Traits of an only child

By Maura Wery

Recently, when a guy was introducing himself to me, he said his sister was coming down for Stampede this weekend. I asked if he had other siblings. No, just the sister. Cool, I said. I’m an only child.

Now there are a couple of responses that come from this revelation from me.

One, “Oh wow, you don’t act like one of those,” or the one said person gave me. “Ohhhhhh, an only child, eh?”

Only children get a bad rap. I’m not really sure why — maybe because society portrays us as bratty kids who demand both attention and items from family members. Maybe it’s because on television we act that way? Maybe it’s because sometimes we actually do? I can’t really say, but, like most things, not all only children are bratty and feel entitled. Actually, I’m quite the opposite. I chalk it up to my parents not letting me get a big head, and that came from good reason.

In reality, my parents never wanted just one child. My mother, met with excruciating fertility problems, turned to newly developed fertility medication to have me. It took my parents eight years before they had me. I’m not sure why they didn’t give up (I would have) but, they didn’t, so here I am.

A few years ago, my mother and I were talking about my lack of siblings. She told me she and my father had wanted to try again with the fertility drugs. My mom vetoed it after a few months because it was kind of taxing to have a marriage, a baby and crazy hormone levels at the same time. I don’t blame her. She did the right thing. I wouldn’t have wished that on anyone.

So I was their only child.

Am I spoiled? Maybe. In my own way. I’m really close to my parents. I know if anything catastrophic ever happened I could count on them to help me. They have given me opportunities over the years that I probably wouldn’t have had if I had siblings, for example, a trip to Disneyland at 13. They have given me advice and all the love a kid could ask for. What I’m saying is, it could’ve been worse.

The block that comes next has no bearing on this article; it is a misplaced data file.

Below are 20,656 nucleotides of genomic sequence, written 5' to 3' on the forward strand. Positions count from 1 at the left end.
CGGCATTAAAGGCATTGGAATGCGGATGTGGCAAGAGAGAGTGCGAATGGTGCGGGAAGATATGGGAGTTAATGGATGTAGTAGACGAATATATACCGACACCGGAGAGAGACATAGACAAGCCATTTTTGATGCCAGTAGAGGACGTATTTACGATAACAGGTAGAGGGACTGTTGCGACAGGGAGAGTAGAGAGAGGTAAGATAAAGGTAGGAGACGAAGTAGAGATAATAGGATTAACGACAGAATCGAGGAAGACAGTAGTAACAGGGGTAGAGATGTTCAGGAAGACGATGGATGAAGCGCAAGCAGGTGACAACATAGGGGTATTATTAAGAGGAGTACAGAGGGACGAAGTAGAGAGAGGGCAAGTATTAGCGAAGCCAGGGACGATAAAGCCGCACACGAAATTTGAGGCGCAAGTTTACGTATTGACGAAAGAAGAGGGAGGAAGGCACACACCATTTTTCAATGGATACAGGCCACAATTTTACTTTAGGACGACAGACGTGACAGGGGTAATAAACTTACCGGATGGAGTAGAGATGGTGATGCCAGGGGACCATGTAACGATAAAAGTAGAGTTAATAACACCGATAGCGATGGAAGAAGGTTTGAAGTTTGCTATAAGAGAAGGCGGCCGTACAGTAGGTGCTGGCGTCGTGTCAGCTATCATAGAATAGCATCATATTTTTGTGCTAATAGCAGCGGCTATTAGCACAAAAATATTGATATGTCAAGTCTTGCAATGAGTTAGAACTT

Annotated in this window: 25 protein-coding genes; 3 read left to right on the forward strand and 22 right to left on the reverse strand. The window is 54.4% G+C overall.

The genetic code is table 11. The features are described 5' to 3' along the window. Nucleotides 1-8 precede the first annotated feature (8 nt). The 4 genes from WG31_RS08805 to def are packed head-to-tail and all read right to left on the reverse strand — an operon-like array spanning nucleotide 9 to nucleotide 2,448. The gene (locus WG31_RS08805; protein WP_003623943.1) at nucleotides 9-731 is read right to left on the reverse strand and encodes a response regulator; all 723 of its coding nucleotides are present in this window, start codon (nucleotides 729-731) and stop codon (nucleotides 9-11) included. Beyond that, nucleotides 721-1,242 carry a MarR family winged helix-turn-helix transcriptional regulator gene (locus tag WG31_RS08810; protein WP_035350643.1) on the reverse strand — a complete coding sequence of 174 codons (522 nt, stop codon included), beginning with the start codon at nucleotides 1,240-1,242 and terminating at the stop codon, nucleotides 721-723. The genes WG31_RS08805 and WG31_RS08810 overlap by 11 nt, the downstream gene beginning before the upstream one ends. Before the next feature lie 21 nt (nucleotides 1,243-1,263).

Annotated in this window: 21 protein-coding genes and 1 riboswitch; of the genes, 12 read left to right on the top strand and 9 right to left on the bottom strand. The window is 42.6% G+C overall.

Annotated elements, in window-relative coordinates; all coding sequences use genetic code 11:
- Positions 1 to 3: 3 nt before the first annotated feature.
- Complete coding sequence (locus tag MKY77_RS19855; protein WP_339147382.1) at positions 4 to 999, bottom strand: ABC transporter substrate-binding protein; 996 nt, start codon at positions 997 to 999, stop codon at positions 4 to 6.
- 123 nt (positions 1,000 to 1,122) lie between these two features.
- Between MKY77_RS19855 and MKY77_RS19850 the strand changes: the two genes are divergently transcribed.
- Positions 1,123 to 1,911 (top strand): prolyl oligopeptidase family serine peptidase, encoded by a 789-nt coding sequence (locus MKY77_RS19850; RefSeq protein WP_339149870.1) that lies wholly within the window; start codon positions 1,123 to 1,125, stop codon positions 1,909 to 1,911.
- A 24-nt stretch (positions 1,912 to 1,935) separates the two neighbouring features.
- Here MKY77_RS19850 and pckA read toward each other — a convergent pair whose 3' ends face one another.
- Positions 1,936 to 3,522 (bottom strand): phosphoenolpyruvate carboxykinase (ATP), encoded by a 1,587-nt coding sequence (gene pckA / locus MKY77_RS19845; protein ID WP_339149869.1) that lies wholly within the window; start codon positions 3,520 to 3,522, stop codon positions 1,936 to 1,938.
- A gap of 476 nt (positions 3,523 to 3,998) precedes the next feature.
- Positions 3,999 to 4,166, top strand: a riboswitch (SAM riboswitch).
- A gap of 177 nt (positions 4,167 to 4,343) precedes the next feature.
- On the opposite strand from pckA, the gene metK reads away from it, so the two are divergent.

But even as an only child, my parents didn’t give me everything I wanted. I have been working a steady job since 16.

I was able to choose the activities I wanted to be in. They held me to a high standard when it came to school and an even higher punishment if I failed. I paid for things that I wanted that my parents thought were ridiculous. I paid off my car, paid for my own higher education and have lived on my own since I was 19. I’ve never considered asking them for money when I dumbly spent my own. More importantly, I respect what they have done for themselves and me. Because of them, I know life isn’t easy and things don’t get handed to you, but if you work hard, you’ll probably get closer to your goals than if you don’t.

So yeah, only children can be the spoiled variety you might have seen on MTV’s reality show “My Sweet 16” but I was definitely not one of them. I never demanded a car, told my parents I hated them, or really did anything too ridiculous. Instead, I actually learned from them.

When my parents eventually pass on, I’m not really sure what I’m going to do. Not having siblings really makes that concept hard to think of. I assume my cousins, various aunts and uncles will always be a support system, but nothing will ever take the lessons and advice my parents have given me.

Maybe that’s where I am really spoiled: in always having a set of people there who care about me and my well-being. In emailing my mom over the week, I told her to quit worrying about me so much. She simply messaged me back saying, “You’re my kid. I will worry about you until I die.”

I hope so, Mom. I hope so.

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